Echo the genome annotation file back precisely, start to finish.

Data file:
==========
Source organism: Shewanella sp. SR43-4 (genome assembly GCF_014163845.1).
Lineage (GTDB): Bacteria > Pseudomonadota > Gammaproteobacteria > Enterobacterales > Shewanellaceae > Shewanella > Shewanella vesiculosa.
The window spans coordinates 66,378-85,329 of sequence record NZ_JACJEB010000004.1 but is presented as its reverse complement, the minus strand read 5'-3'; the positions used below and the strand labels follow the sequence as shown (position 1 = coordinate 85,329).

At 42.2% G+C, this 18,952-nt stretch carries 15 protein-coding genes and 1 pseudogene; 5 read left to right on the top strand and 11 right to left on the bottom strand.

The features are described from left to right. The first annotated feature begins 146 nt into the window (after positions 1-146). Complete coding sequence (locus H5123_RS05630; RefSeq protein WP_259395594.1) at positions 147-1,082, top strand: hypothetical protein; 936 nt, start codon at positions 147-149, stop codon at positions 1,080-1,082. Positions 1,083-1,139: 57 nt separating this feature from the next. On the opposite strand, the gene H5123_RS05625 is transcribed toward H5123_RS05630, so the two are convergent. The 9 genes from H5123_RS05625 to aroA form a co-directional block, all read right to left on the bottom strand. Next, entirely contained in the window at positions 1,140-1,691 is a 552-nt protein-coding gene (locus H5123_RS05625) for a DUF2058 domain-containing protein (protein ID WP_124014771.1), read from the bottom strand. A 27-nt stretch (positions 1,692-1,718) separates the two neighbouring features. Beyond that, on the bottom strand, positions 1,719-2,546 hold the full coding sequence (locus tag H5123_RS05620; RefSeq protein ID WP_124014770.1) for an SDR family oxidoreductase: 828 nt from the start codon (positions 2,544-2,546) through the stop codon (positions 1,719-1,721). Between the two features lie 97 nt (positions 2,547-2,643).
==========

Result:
Source organism: Shewanella sp. SR43-4 (genome assembly GCF_014163845.1).
Lineage (GTDB): Bacteria > Pseudomonadota > Gammaproteobacteria > Enterobacterales > Shewanellaceae > Shewanella > Shewanella vesiculosa.
The window spans coordinates 66,378-85,329 of sequence record NZ_JACJEB010000004.1 but is presented as its reverse complement, the minus strand read 5'-3'; the positions used below and the strand labels follow the sequence as shown (position 1 = coordinate 85,329).

At 42.2% G+C, this 18,952-nt stretch carries 15 protein-coding genes and 1 pseudogene; 5 read left to right on the top strand and 11 right to left on the bottom strand.

The features are described from left to right. The first annotated feature begins 146 nt into the window (after positions 1-146). Complete coding sequence (locus H5123_RS05630; RefSeq protein WP_259395594.1) at positions 147-1,082, top strand: hypothetical protein; 936 nt, start codon at positions 147-149, stop codon at positions 1,080-1,082. Positions 1,083-1,139: 57 nt separating this feature from the next. On the opposite strand, the gene H5123_RS05625 is transcribed toward H5123_RS05630, so the two are convergent. The 9 genes from H5123_RS05625 to aroA form a co-directional block, all read right to left on the bottom strand. Next, entirely contained in the window at positions 1,140-1,691 is a 552-nt protein-coding gene (locus H5123_RS05625) for a DUF2058 domain-containing protein (protein ID WP_124014771.1), read from the bottom strand. A 27-nt stretch (positions 1,692-1,718) separates the two neighbouring features. Beyond that, on the bottom strand, positions 1,719-2,546 hold the full coding sequence (locus tag H5123_RS05620; RefSeq protein ID WP_124014770.1) for an SDR family oxidoreductase: 828 nt from the start codon (positions 2,544-2,546) through the stop codon (positions 1,719-1,721). Between the two features lie 97 nt (positions 2,547-2,643).